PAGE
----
Skip to main content

The Quest For A New Heart Horse

The challenge of finding a new heart horse when you've unexpectedly lost your horse of 16 years is not for the faint of heart. Feelings of guilt, abandonment, recurring waves of mourning and the ebb and flow of tears for the horse partner you have lost will haunt even the most stoic soul. In fact last night I was dreaming and was shouting in my sleep for Charlie. Evidently I am nowhere near 'over it'. Even if it that is a possibility.


Charrington WVH   2000 ~ 2019


Is there such a thing as rebound? Taking on a new horse is a big decision and the common psychological idea that one should never make major life changes when you are at an emotional low is perhaps valid, even when it comes to the fact that you are torn between wanting a new riding horse and waiting until you are in a more 'normal' frame of mind. And let's face it, have saved up some money to make the purchase.

People say that time heals loss but I don't agree. I do believe that over time the acute pain and grief stages become more bearable. But the wounds while they may heal do leave a scar and learning to live life differently while still allowing yourself thoughts of that and those that you have lost and to move forward is key to making personal progress.

So I found myself shopping for a new horse within a few weeks. The empty stall my beloved Charrington left behind was almost impossible to walk by - and as impossible to go inside. I missed the connection, and wanted to establish it again with another horse and get busy and back to riding and training. This despite the fact we own other horses and the idea floated by my husband Paul,  that I could take on one of our other horses or even take up his 24 year old horse as my own. 

That just didn't seem fair. He indeed, is grieving as much as me - as he said to me through watery eyes with a sad smile, " Don't worry. I've buried it." Our standing joke about how men handle emotion and communication compared to women. Not true at all by the way. We are all deeply affected by loss.

So off we went, shopping via Facebook messaging (naughty us), reaching out to friends/colleagues here and abroad, talking with fellow horse breeders and combing the world for a new horse. Trips and travels to ride and try horses ensued.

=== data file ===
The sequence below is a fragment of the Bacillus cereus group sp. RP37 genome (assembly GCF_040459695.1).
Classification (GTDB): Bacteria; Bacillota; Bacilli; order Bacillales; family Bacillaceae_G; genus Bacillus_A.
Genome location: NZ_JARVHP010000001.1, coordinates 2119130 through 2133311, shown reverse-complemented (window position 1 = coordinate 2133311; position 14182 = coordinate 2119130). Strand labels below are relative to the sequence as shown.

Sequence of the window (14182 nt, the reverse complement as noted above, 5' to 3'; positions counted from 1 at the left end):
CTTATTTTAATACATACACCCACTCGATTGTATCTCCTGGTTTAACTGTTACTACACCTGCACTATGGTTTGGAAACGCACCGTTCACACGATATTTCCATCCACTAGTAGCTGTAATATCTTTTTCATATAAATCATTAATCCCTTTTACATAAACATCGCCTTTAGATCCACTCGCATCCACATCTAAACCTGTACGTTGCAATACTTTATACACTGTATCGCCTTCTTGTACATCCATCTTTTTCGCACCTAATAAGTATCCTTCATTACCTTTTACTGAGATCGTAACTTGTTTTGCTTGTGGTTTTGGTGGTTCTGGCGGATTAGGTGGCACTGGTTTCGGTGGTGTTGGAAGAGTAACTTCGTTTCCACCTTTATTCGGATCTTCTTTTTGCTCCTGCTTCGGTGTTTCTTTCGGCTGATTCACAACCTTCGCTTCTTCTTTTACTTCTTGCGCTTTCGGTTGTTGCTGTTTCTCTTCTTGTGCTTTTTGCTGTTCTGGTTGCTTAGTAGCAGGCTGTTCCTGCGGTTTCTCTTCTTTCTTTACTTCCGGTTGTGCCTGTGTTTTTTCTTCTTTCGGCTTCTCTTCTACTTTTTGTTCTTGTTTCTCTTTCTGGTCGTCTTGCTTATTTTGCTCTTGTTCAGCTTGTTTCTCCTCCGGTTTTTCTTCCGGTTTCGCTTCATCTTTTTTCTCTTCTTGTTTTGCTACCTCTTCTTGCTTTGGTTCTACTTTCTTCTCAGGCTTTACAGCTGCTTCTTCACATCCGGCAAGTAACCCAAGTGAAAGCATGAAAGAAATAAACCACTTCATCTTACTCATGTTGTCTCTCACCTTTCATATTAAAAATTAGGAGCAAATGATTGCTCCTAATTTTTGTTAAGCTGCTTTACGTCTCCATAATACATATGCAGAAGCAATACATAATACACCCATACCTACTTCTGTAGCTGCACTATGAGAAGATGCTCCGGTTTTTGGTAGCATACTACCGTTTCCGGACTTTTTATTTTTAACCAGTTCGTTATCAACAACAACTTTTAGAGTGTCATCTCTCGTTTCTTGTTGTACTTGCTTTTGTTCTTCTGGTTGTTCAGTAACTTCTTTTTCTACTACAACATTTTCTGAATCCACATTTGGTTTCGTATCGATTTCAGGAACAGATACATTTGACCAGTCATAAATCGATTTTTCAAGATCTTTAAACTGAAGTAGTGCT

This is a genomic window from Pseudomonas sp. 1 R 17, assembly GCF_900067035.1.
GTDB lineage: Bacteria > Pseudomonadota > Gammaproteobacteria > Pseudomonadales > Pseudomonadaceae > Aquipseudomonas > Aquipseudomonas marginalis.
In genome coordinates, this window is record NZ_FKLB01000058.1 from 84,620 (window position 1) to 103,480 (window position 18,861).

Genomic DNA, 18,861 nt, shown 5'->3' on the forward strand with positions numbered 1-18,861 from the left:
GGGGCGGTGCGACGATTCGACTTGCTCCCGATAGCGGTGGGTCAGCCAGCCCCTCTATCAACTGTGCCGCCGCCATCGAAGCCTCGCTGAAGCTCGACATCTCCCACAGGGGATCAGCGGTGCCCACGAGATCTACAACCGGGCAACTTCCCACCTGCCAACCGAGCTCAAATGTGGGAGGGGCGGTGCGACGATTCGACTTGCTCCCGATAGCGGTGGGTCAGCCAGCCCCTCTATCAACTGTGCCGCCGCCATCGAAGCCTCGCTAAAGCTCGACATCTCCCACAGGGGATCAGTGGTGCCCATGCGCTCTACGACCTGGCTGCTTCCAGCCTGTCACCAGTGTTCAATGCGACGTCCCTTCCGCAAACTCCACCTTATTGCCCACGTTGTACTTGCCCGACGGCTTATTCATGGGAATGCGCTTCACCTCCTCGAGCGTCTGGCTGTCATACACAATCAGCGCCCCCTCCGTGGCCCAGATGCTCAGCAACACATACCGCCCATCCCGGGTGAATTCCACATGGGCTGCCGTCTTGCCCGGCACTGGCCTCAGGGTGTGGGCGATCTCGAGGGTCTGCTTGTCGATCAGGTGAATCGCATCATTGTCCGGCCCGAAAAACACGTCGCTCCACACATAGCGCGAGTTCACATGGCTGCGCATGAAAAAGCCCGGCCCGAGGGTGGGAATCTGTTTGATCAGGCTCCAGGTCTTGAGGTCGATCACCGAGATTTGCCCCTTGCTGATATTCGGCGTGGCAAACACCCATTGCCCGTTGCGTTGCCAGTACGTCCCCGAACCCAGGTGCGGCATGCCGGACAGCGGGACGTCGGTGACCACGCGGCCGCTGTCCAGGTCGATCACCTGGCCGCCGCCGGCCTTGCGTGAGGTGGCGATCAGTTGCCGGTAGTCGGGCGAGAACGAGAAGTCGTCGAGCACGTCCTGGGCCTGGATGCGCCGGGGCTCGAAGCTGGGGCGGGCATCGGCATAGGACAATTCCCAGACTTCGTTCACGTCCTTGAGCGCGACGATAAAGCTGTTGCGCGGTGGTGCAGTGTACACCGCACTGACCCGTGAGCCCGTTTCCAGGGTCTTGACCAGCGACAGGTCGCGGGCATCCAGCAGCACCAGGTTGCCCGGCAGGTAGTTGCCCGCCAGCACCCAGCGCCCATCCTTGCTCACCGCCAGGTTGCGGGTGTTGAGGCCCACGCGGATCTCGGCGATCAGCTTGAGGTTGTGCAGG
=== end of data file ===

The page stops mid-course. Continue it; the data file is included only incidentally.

But as we followed our usual and ancient protocol of Paul riding the sale horse first, and then only recommending me to ride it if he felt it a good fit, we both felt the sands start to shift. Much time was spent in ardent discussion about what horse would suit me best. Paul prefers an "A" personality horse with lots of get up and go and enjoys challenges in the saddle. I however, already laden with plenty of "A" personality myself, am better suited to a "B" personality horse with a more stoic nature that I can bring out to be more exuberant.

As many of you know, we recently retired from horse breeding and sold off our broodmare stock. All but one mare had sold, Gambol's Georgy Girl. After Charrington had passed I adopted Georgy Girl and tried hard to develop that one on one connection with her. 

Gambol's Georgy Girl WVH ( Gambol DWB/GOV x Ms. Montana TB )
We bred this mare on our farm, and had guided her through her maiden pregnancy and motherhood, so I have a solid relationship with her. But something was missing. And it's something I don't believe you can force. That special telepathic connection. Hence the search and shop for a new horse for me. Preferably a male, as Paul worried that otherwise I would once again be tempted back to horse breeding. He knows me well and I have proven that to be true many times before. We have declared ourselves retiring from breeding, only to be lured back into it notably at my direction. Naughty me! But a good job as it turned out.

One day when we were back home, tired from our journeying and having just brought our herd back in, Paul turned to me and said in a very earnest tone,
" I want you to have my horse {Extravanganza WVH} aka Snoopy. Now he is gelded he has calmed down a lot and definitely has a "B" nature. I was just watching you with him when you brought him in and I have been thinking about it ever since Charlie died."